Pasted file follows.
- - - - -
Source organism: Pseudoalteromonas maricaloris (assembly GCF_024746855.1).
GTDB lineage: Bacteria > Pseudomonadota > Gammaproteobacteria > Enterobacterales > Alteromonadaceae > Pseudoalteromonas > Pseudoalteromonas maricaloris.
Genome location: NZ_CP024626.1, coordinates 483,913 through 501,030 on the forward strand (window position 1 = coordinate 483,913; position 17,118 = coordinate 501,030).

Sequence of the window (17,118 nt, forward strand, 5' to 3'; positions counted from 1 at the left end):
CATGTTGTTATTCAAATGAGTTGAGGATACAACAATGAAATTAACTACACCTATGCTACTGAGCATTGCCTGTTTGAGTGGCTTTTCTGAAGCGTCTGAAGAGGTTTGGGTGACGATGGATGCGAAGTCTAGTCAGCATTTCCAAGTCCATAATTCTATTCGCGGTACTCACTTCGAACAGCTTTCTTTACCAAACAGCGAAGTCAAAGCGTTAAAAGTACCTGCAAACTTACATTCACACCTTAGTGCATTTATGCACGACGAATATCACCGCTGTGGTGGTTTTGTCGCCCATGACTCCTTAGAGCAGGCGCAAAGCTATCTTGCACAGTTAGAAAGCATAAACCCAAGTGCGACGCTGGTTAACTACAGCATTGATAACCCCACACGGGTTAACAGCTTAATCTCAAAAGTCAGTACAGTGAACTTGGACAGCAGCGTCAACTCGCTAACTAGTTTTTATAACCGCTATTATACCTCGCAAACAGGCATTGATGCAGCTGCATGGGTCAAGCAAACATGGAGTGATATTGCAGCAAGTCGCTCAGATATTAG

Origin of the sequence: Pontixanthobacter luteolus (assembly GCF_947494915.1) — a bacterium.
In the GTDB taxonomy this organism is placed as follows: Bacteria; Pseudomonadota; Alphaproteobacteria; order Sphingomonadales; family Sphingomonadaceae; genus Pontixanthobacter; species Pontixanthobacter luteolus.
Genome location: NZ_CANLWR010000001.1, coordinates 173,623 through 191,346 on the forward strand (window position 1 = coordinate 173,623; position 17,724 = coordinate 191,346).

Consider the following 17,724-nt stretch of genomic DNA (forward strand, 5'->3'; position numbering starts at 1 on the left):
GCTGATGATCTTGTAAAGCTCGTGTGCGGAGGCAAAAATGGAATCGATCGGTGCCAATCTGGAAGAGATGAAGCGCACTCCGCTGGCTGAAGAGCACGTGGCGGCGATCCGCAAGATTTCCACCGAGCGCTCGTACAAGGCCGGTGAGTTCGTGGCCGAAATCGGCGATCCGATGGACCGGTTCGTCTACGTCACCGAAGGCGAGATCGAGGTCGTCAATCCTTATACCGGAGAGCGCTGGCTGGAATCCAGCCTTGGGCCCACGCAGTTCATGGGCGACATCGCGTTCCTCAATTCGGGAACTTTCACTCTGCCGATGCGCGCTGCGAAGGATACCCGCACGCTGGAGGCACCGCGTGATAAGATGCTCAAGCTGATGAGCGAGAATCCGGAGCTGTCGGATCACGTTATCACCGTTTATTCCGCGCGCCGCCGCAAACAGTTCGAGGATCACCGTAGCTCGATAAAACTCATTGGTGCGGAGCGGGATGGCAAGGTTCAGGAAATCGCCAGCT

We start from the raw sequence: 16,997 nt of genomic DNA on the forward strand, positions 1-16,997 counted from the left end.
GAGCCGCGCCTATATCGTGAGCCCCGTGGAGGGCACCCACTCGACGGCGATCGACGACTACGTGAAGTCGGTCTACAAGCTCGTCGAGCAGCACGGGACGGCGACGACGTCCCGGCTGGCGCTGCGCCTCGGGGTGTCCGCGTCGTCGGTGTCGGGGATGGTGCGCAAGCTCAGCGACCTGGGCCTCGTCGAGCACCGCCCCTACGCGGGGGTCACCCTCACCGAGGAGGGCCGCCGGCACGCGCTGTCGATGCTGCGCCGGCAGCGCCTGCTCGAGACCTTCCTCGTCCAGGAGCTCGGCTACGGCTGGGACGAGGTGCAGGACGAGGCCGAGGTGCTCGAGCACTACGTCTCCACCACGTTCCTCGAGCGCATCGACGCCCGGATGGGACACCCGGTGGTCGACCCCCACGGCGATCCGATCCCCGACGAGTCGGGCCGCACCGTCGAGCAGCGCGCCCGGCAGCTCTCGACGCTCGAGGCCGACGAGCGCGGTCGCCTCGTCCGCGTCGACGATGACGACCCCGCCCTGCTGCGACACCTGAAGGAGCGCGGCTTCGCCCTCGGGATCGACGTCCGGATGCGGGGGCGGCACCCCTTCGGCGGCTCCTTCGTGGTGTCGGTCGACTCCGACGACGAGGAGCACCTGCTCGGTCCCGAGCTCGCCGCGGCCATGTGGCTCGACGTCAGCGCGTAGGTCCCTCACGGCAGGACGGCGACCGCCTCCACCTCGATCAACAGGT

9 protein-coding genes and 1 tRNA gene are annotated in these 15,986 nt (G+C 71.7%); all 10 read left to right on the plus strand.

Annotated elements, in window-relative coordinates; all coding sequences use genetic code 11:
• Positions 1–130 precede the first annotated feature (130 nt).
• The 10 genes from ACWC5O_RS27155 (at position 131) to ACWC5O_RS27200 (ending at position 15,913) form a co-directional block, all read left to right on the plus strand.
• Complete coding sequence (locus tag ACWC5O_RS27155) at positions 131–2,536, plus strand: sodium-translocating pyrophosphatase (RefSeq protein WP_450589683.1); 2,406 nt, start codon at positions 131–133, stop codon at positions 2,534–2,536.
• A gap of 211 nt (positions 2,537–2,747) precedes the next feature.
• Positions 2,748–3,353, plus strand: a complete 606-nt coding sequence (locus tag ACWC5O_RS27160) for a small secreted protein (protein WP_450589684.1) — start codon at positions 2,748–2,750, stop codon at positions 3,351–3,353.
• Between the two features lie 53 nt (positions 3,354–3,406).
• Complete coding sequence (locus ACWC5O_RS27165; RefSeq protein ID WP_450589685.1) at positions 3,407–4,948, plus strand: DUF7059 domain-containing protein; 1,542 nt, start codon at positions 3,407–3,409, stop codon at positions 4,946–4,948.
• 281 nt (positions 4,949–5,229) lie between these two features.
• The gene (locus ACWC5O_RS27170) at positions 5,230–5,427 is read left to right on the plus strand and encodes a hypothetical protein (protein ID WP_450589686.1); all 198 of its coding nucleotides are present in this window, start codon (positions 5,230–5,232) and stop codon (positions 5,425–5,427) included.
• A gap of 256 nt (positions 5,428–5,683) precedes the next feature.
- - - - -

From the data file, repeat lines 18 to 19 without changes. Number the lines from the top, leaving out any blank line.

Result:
• A gap of 211 nt (positions 2,537–2,747) precedes the next feature.
• Positions 2,748–3,353, plus strand: a complete 606-nt coding sequence (locus tag ACWC5O_RS27160) for a small secreted protein (protein WP_450589684.1) — start codon at positions 2,748–2,750, stop codon at positions 3,351–3,353.